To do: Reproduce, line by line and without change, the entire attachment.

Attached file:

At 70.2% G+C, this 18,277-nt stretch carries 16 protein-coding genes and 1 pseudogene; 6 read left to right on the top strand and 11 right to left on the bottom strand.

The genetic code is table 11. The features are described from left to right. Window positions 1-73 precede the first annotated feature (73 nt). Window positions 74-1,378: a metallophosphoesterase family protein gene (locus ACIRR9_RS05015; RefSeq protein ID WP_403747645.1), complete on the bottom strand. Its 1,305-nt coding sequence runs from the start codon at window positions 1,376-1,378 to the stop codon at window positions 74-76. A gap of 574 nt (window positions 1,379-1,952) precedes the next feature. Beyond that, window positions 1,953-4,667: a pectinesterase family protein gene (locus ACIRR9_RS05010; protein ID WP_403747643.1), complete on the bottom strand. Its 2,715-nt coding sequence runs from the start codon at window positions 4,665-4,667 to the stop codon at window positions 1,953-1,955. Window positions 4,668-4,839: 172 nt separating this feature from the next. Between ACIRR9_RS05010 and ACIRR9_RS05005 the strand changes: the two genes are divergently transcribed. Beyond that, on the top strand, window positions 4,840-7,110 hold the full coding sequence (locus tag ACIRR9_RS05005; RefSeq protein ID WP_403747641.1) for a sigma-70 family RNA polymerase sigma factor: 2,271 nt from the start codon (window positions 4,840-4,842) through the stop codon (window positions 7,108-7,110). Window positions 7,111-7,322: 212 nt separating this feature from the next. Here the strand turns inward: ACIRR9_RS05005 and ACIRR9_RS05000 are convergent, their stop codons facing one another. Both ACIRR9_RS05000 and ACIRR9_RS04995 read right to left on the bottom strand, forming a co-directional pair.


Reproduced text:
At 70.2% G+C, this 18,277-nt stretch carries 16 protein-coding genes and 1 pseudogene; 6 read left to right on the top strand and 11 right to left on the bottom strand.

The genetic code is table 11. The features are described from left to right. Window positions 1-73 precede the first annotated feature (73 nt). Window positions 74-1,378: a metallophosphoesterase family protein gene (locus ACIRR9_RS05015; RefSeq protein ID WP_403747645.1), complete on the bottom strand. Its 1,305-nt coding sequence runs from the start codon at window positions 1,376-1,378 to the stop codon at window positions 74-76. A gap of 574 nt (window positions 1,379-1,952) precedes the next feature. Beyond that, window positions 1,953-4,667: a pectinesterase family protein gene (locus ACIRR9_RS05010; protein ID WP_403747643.1), complete on the bottom strand. Its 2,715-nt coding sequence runs from the start codon at window positions 4,665-4,667 to the stop codon at window positions 1,953-1,955. Window positions 4,668-4,839: 172 nt separating this feature from the next. Between ACIRR9_RS05010 and ACIRR9_RS05005 the strand changes: the two genes are divergently transcribed. Beyond that, on the top strand, window positions 4,840-7,110 hold the full coding sequence (locus tag ACIRR9_RS05005; RefSeq protein ID WP_403747641.1) for a sigma-70 family RNA polymerase sigma factor: 2,271 nt from the start codon (window positions 4,840-4,842) through the stop codon (window positions 7,108-7,110). Window positions 7,111-7,322: 212 nt separating this feature from the next. Here the strand turns inward: ACIRR9_RS05005 and ACIRR9_RS05000 are convergent, their stop codons facing one another. Both ACIRR9_RS05000 and ACIRR9_RS04995 read right to left on the bottom strand, forming a co-directional pair.